Just beyond London - Big skies, even bigger stories

In WWII seventy airfields across East Anglia became home to nearly a quarter million American airmen and ground crew. Known as ‘The Friendly Invasion’ they brought jitterbug dancing, big band sounds, and the first taste of peanut butter, chewing gum and coke to quiet, rural England.

75 years ago, the world came to the East. Now we’d like to welcome you back.

100th Bomb Group Memorial Museum, Thorpe Abbotts, Norfolk

Thorpe Abbotts, Norfolk
Chock full of artifacts housed in the original airfield control tower and Qonset huts, remember the pilots and crew of the B17’s known as the ‘Bloody Hundredth’ due to heavy losses. See the airfield as it would have been when in operation from the glasshouse atop the tower.

Imperial War Museum Duxford, Cambridgeshire

IWM Duxford, Cambridgeshire
Partner to the Imperial War Museum London and home to vehicles and planes it’s one of the most outstanding and exciting aviation destinations in the world. Hear from the privates to presidents whose lives have been shaped by experiences of war in the American Air Museum.

The Swan at Lavenham, Airman’s Bar, Suffolk

Airman's bar at The Swan, Lavenham, Suffolk
Pull up a stool at the long bar and raise a pint of warm beer to the signatures of many of the servicemen stationed nearby who scrawled on the walls. If you don’t spot the name of a relative, console yourself with an excellent cocktail and a trip to the luxurious Spa.

Norwich Castle, Norfolk

Norwich Castle Museum and Art Gallery
Find out more about this Medieval city via its Norman castle by taking a dungeon tour or climbing to the battlements for panoramic views of the city. Afterwards, explore The Lanes, a thriving warren of independent shops, cafes and bars just outside the gates.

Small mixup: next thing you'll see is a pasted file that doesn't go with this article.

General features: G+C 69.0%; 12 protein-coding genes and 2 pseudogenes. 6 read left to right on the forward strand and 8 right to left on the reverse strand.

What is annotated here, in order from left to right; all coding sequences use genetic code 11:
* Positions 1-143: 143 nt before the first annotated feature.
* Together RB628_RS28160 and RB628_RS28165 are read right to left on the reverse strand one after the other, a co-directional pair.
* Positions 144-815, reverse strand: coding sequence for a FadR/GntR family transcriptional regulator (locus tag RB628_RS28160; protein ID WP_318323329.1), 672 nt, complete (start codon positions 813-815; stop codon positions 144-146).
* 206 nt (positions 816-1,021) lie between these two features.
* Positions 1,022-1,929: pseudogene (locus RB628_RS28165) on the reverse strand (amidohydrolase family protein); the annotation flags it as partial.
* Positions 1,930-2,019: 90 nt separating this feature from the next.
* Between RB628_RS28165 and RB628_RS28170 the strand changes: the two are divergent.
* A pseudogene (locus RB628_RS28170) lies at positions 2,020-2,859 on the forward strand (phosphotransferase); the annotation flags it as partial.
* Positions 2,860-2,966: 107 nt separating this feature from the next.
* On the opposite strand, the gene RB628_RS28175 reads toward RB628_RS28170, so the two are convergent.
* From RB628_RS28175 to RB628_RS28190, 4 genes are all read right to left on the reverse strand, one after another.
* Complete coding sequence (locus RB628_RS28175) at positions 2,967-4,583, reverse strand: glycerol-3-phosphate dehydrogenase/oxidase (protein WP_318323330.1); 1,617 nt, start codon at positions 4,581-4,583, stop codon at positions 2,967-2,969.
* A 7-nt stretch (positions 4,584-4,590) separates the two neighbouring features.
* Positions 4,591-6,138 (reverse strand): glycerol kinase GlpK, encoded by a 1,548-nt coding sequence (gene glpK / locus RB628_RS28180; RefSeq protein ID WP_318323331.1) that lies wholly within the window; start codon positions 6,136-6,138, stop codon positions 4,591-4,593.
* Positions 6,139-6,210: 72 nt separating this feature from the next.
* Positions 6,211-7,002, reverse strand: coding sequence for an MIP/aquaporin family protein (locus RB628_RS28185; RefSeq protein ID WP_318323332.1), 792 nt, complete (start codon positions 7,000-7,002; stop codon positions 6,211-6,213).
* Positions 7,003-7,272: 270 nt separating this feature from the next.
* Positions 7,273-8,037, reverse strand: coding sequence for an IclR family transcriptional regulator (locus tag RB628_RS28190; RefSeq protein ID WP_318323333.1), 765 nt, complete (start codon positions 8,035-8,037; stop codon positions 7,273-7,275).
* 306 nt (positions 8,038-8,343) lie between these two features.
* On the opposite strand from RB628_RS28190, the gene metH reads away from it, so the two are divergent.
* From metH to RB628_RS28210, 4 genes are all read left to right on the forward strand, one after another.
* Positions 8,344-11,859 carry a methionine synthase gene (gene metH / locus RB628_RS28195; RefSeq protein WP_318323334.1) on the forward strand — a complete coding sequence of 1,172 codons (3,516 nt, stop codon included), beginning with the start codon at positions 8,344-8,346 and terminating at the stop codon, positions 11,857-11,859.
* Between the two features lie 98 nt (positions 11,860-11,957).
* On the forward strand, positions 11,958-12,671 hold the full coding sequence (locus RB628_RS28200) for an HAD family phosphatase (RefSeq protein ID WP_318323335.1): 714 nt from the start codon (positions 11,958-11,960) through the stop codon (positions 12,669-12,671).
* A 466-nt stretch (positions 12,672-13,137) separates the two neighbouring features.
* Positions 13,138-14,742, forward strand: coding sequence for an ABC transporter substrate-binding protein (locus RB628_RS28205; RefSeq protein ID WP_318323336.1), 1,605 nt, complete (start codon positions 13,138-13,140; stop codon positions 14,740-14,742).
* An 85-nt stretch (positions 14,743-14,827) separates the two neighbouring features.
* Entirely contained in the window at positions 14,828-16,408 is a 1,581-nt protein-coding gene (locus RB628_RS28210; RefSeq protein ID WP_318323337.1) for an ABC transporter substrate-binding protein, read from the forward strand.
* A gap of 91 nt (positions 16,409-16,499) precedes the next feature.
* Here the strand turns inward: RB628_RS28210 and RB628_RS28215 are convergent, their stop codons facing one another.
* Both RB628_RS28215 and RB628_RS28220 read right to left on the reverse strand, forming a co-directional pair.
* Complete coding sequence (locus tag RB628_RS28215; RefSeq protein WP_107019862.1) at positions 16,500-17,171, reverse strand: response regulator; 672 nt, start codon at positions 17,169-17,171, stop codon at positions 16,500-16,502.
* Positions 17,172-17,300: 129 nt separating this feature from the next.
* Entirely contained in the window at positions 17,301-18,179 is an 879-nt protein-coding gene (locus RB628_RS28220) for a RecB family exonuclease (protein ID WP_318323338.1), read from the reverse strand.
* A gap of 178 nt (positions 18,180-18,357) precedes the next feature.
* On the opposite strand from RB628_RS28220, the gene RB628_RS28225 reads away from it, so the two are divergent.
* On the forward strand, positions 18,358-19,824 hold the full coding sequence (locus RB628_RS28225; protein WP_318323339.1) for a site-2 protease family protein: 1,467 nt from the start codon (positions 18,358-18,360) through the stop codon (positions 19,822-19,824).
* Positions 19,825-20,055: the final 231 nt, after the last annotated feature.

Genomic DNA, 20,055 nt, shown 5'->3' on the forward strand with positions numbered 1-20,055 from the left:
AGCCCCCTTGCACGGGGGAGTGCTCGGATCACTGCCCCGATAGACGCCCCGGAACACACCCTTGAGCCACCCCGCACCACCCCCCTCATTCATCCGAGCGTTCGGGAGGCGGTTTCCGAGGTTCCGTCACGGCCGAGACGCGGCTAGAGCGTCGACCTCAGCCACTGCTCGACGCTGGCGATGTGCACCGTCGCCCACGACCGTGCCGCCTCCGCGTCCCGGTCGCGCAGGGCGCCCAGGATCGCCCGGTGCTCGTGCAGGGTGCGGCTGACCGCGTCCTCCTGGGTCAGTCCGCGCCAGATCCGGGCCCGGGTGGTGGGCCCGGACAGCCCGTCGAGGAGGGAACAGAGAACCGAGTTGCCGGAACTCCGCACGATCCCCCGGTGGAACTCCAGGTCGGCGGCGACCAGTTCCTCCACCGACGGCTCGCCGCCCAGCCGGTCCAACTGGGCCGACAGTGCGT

Hylands House and Estate, Essex

Hylands House, Essex
Known locally as The White House - yes really - this was a German Prisoner of War camp and a wireless command post for the 6th Anti-Aircraft Division. Captain Paddy Blair Maine drove a Jeep up the Grand Staircase for a bet in 1944. We can’t let you do that, it’s now a protected building, but you can tour the house and gardens, which have been restored to their former Victorian glory.

Chelmsford Cathedral, Essex

Chelmsford Cathedral, Essex
Links between Chelmsford Cathedral and North America go right back to the days of the Pilgrim Fathers. There’s a plaque here reading ‘Founder of the State of Connecticut, Father of American Democracy’, to commemorate Thomas Hooker, a local preacher, and the South Porch celebrates the many airmen stationed nearby during WWII.

RAF Scampton, Lincolnshire

RAF Scampton, Lincolnshire
Now home to the Red Arrows in 1943 the pilots of squadron 617th who attacked Ruhr dams with the Barnes Wallis's rotating mine lived here, you might know them as the Dambusters. In 1945 two Lancaster squadrons mounted an attack on Hitler's mountain retreat at Obersalzberg. and that’s just a taster of the history here.

453rd Bombardment Group Museum, Norfolk

Jimmy Stewart, 453rd Bomb Group
Hollywood legend Jimmy Stewart was the first Operations Officer of ‘Ol Buck’ when it started life. The 453rd flew 259 missions in B-24 Liberators, dropped 15,804 tonnes of bombs and lost 58 aircraft. This is still a working airfield and a centre of flight simulation excellence. Fancy ten minutes in a Red Arrows Hawk flying through the Welsh mountains, anyone?

Cambridge American Cemetery and Memorial, near Madingley, Cambridgeshire

Cambridge American Cemetery & Memorial
The cemetery holds the remains of 3812 members of the US military, with 5127 names recorded on the Tablets of the Missing. Most made the ultimate sacrifice in the Battle of the Atlantic or in the strategic air bombardment of northwest Europe. Deeply moving, you will also gain a better understanding of this critical campaign which contributed to the Allied victory in Europe during World War II.